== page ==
|Patti LuPone as Helena Rubinstein and Christine Ebersole as Elizabeth Arden in War Paint.|
It is a well documented problem that outside of Rose in Gypsy, there are few meaty musical theatre roles for women over the age of 40. The sensational new musical War Paint, about the lifelong rivalry between cosmetics giants Helena Rubinstein and Elizabeth Arden, aims to fix that by creating not one but two gargantuan roles rife with possibilities for nuance. Creators Scott Frankel, Michael Korie, and Doug Wright have expertly crafted these roles around the enormous talents of stage royalty Patti LuPone and Christine Ebersole, resulting in a true must see musical event that is as thrillingly entertaining as it is intellectually stimulating. This transcendent piece of theatre deftly explores themes of power and beauty through the story of two real life titans who paved the way for women in the upper echelons of big business, all while providing both LuPone and Ebersole with some of the juiciest material of their careers.
War Paint begins in the mid-1930s, after Rubinstein and Arden have become two of the wealthiest women in the world through their determination and business acumen. The cosmetics companies that bear their founders' names have successfully moved makeup from the realm of prostitutes and dance hall girls into acceptable everyday use, but neither CEO is content to rest on her laurels. While Arden seeks to corner the market on high end luxury products with her signature pink packaging and spa-like full body treatments, Rubinstein promotes her products as scientifically superior formulas guaranteed to make her clients more beautiful. The show follows their professional and personal rivalry over the next 30 years, which sees more than a few scandals and market shifts while both women fight to be taken seriously even after their unprecedented success.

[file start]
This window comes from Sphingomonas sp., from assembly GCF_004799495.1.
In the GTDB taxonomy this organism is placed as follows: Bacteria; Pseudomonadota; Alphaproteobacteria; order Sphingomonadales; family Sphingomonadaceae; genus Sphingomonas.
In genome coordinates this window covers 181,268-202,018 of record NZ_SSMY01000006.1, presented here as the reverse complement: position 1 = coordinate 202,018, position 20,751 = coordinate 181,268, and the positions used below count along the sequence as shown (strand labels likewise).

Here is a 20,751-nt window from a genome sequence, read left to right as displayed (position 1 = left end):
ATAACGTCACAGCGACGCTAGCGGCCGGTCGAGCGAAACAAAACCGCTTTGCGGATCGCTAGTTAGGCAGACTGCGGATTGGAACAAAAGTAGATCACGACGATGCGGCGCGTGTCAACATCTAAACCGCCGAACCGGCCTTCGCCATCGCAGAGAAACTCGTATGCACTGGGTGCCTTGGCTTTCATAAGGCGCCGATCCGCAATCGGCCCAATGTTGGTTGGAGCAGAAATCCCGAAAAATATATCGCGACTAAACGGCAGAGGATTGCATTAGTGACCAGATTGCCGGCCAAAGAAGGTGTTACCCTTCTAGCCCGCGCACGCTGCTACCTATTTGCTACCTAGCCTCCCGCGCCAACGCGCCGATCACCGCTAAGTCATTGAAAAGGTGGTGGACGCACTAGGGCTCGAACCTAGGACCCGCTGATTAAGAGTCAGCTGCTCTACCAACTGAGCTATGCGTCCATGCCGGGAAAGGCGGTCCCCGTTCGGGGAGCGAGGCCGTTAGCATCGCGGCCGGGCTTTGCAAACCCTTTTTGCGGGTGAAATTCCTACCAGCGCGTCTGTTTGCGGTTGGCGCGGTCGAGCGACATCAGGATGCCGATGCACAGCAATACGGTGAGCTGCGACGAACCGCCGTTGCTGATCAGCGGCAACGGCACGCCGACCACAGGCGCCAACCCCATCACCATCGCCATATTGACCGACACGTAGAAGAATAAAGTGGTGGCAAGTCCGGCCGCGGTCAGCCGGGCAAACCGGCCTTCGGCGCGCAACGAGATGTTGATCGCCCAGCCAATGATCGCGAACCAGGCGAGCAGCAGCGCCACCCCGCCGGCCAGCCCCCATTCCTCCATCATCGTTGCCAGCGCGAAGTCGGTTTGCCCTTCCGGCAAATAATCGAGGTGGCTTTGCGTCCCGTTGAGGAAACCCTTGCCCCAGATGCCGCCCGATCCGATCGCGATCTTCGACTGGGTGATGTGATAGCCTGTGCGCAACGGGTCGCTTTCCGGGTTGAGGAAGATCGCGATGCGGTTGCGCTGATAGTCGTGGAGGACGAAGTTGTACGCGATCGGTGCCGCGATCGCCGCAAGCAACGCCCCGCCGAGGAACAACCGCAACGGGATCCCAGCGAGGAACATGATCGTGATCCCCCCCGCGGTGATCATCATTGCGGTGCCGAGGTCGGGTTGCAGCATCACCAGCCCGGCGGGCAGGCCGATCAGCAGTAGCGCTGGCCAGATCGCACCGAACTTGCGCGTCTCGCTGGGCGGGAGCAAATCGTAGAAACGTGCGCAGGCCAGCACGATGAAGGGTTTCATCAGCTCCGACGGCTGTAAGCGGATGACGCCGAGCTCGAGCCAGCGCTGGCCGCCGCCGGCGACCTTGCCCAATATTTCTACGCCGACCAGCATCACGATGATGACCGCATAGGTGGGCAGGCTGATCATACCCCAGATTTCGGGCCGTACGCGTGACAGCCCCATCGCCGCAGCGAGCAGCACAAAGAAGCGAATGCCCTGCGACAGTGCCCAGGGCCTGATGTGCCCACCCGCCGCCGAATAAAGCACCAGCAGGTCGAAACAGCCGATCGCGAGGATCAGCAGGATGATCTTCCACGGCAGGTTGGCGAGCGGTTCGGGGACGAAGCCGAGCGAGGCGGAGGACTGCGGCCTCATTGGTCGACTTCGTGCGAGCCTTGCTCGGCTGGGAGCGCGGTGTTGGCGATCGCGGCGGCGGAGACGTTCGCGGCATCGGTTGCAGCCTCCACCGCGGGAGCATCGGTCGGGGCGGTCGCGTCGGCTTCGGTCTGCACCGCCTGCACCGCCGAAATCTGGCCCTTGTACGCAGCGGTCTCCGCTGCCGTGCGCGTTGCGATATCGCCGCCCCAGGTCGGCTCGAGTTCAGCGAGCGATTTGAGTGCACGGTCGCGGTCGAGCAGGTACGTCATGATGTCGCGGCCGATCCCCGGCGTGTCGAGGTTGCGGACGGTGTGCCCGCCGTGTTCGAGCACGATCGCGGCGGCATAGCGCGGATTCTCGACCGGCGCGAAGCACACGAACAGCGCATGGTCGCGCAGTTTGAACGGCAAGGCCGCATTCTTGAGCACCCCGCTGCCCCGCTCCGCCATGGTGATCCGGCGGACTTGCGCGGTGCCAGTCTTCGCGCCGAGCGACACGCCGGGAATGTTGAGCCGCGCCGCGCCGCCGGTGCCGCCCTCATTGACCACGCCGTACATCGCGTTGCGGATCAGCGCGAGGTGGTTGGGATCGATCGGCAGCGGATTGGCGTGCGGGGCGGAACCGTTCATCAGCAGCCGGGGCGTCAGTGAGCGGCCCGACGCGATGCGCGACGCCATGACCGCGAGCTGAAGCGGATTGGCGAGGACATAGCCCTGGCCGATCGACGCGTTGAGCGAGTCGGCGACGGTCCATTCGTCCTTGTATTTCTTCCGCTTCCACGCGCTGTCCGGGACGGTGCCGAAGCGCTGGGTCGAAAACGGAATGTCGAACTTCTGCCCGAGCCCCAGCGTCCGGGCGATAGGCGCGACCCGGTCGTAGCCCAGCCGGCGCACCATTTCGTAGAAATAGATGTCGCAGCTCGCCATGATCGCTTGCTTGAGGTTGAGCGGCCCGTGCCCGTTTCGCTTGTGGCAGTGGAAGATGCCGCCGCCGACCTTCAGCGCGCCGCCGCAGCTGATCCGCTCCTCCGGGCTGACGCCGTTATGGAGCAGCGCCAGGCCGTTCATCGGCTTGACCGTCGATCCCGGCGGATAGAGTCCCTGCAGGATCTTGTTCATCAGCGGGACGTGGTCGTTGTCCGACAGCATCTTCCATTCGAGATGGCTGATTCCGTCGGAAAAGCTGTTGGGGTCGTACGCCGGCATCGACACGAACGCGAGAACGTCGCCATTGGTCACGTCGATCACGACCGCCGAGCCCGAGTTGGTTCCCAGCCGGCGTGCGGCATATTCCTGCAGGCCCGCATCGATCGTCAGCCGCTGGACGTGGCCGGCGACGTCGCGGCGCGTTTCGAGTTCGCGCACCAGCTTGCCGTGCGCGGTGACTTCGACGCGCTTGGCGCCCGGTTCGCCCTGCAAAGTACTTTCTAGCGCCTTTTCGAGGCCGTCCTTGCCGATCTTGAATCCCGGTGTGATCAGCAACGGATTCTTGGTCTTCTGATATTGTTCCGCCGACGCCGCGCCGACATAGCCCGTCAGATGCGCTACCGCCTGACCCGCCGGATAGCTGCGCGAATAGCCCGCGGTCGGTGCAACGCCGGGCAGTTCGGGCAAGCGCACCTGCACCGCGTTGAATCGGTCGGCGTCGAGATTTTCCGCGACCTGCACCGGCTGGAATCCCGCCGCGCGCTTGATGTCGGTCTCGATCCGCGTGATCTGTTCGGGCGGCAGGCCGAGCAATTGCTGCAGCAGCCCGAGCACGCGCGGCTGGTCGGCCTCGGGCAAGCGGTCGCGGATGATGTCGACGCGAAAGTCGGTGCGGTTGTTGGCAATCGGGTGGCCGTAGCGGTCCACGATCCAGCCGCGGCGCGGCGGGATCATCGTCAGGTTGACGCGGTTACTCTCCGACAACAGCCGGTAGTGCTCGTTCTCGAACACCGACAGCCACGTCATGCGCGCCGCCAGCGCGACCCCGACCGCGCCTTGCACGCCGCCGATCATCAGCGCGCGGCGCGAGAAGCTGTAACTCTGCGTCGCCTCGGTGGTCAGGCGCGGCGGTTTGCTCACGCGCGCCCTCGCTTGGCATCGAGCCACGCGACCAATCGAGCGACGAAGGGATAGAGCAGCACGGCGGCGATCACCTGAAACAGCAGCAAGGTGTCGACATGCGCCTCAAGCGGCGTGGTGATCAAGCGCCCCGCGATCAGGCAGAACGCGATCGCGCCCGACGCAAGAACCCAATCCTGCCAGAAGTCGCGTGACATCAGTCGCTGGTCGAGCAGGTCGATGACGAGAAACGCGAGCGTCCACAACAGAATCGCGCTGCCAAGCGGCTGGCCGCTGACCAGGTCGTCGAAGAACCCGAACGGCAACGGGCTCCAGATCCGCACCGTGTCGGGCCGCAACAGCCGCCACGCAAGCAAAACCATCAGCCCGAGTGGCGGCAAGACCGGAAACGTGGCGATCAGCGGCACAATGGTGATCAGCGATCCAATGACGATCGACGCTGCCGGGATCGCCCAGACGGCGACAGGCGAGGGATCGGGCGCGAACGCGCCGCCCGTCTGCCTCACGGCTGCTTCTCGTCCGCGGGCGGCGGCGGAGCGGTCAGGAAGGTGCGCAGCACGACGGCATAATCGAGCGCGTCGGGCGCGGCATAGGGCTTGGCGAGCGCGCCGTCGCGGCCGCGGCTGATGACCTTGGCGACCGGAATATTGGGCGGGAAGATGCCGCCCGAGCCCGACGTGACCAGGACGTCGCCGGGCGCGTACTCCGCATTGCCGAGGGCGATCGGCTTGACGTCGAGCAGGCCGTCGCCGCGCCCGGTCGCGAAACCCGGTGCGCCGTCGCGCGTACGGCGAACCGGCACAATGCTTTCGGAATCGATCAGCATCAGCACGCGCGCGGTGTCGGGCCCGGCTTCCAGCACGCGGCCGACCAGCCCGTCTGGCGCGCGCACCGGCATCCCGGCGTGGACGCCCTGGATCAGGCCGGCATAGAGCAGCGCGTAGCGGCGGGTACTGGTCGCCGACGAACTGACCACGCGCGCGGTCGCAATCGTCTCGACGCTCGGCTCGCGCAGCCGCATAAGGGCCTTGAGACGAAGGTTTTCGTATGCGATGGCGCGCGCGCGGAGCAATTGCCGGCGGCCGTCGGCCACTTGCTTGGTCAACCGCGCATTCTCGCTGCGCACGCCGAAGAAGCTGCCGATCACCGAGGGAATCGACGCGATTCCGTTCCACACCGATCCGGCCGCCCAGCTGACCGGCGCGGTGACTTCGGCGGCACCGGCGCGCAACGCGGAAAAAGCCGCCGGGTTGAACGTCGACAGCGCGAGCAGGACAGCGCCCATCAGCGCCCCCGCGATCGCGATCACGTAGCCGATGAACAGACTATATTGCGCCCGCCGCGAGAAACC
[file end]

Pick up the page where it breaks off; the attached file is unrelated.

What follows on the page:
Doug Wright's book seamlessly merges with Frankel and Korie's score to create an endlessly fascinating study of two strong women who are underestimated at every turn. Equal time is spent on the women's personal lives (or lack thereof, as their success requires constant sacrifice) and their business dealings, exploring what it means to be a powerful woman in a society dominated by men. As War Paint clearly illustrates, this has long been an issue in America, but the show feels particularly timely given the increased attention paid to these inequalities over the past few years, to say nothing of the nation's current political climate. War Paint manages to be insightful without feeling preachy, also finding time to address how Rubinstein and Arden's male second-in-commands deal with the reversal of roles. The fact that the show manages to acknowledge the inherent contradiction in Rubinstein and Arden's accomplishments - they paved the way for women in business by creating an industry that thrives on women's sense of inadequacy about their appearance - proves to be a nice bow on the entire evening.